Speaking of thrills, the biggest thrill in my athletic career was running in the 2007 IAAF Marathon World Championships in Osaka, Japan. And more recently the 112th Boston Marathon, where I finished 15th overall, 5th American and 1st masters.
SJ: Wow! That was actually my next question, if Boston was your first marathon. But it sounds like you’ve run two total. Any racing plans for the rest of 2012? Perhaps a third marathon? Ever thought about trying out one of those “ultra” marathons?
US: Joe, you have to qualify for Boston, so it can’t be your first one. You call yourself a runner and you don’t know this? I’m not sure how many marathons I’ve run. Thirty five to forty. Fifteen of them under 2:20. I am planning on running another marathon this year. Twin Cities, in the fall.
And yes, I have done a few ultras.
SJ: Wow, thirty five to forty…I was a little off! LOL! If we can move back to your beginnings in Germany, what initially got you interested in running? For me it was a woman. Was it a woman for you? If your wife will get mad at you, just make something up.
US: My initial interest in running was there because there was a race that started half a mile from my home. I was 17 at the time, did a lot of biking–about 20 miles a day–but NO running. Entered the race and won.
No, women (or a woman) had nothing to do with me deciding to start running. But running has since strongly influenced my interest in women. I have never dated–or even kissed–a woman who wasn’t a runner. It would be hard for me to imagine being with someone who doesn’t share this part of my life.
SJ: I think I know what you mean. Women can make good things even better…like how Facebook does with life. Speaking of, I saw on Facebook that you went to college in Portland. What was the transition to living in the states like, compared to life in Germany? Food, music, bros, etc?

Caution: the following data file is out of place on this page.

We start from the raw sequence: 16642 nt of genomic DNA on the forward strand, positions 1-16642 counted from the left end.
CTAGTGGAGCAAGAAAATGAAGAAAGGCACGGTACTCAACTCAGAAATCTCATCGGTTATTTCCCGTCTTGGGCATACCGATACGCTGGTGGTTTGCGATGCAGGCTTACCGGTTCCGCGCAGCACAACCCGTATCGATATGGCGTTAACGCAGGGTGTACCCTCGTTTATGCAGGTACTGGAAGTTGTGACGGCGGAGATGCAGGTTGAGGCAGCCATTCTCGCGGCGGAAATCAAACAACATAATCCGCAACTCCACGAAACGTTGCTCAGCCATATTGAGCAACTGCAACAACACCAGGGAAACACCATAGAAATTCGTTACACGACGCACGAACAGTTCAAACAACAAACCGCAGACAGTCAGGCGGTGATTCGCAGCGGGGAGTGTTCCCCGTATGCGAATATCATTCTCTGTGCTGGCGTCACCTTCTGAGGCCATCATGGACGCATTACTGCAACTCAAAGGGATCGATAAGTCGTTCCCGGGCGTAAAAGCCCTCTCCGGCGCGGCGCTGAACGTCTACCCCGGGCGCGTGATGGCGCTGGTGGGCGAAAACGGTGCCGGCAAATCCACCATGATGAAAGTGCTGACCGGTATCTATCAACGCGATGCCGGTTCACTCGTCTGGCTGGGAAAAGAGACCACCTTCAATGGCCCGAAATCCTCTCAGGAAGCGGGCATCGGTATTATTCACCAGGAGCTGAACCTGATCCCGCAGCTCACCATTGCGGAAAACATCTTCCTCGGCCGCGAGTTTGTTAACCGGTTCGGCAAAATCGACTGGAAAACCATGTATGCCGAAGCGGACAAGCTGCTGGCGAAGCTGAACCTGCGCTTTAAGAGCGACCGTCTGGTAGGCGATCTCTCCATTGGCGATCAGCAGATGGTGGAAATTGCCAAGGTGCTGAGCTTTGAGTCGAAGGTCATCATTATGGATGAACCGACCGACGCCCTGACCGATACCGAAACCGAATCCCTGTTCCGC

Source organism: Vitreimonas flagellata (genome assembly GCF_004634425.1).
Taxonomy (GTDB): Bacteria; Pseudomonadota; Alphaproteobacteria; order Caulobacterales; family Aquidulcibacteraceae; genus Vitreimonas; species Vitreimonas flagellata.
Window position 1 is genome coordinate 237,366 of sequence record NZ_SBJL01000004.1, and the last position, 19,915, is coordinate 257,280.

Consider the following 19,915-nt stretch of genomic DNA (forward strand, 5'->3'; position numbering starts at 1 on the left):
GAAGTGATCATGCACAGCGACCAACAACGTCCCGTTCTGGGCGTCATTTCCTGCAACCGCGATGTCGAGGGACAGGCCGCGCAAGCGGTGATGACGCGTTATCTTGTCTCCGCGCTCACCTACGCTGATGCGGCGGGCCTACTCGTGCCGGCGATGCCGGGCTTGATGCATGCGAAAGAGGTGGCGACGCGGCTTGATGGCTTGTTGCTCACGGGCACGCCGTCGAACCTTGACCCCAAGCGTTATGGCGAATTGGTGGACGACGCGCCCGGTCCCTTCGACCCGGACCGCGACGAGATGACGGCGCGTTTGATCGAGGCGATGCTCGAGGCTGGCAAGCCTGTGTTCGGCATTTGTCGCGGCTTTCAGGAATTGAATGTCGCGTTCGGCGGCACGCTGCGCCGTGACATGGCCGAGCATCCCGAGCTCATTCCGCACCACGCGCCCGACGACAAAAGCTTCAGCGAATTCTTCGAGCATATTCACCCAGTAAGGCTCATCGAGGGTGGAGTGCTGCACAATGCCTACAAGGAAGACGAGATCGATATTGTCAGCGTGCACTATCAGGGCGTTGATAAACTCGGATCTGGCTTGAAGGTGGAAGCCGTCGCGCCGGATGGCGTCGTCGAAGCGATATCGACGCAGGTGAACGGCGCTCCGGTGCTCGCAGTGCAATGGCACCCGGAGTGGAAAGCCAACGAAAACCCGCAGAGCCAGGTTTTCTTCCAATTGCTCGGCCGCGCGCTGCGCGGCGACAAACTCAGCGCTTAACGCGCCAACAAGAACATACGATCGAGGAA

US: I’m not so sure I would put “women” and “Facebook” in the same category. You can’t hug or kiss Facebook. On the other hand, you can ignore Facebook for a month without serious consequences.
US: Moving to the US was not that dramatic of a change. Lots of changes that American freshmen also experience, like moving out of your parents’ home and living with a roommate in the dorms; cafeteria food, new coach, new routines. I spoke English fairly well before I got here; good enough to get a 4.0 my first semester at University of Portland. But then again, I took familiar subjects such as chemistry, physics and calculus. I did, however, have to learn some fine nuances of the English language, such as “Uli, you don’t HAVE a shit. You TAKE a shit!”
SJ: LMAO! Can we say “shit”? Oh well. And that’s true about Facebook, but you can “like” Facebook on Facebook’s Facebook profile. Just like a woman!
Speaking of, on Facebook, as well as Myspace and Friendster and LinkedIn and this pro-wrestling message board I post at, I asked people to suggest any questions they think I should ask. Are you ready for the Fast-Acting Lightning Speed Round, which I should mention is sponsored by our fast friends at Fleet Feet Seattle? I will ask a question fastly, and you reply fastly. Like, lightning fast. Oh, also…you wear this eye mask to make sure you’re focused. Ready?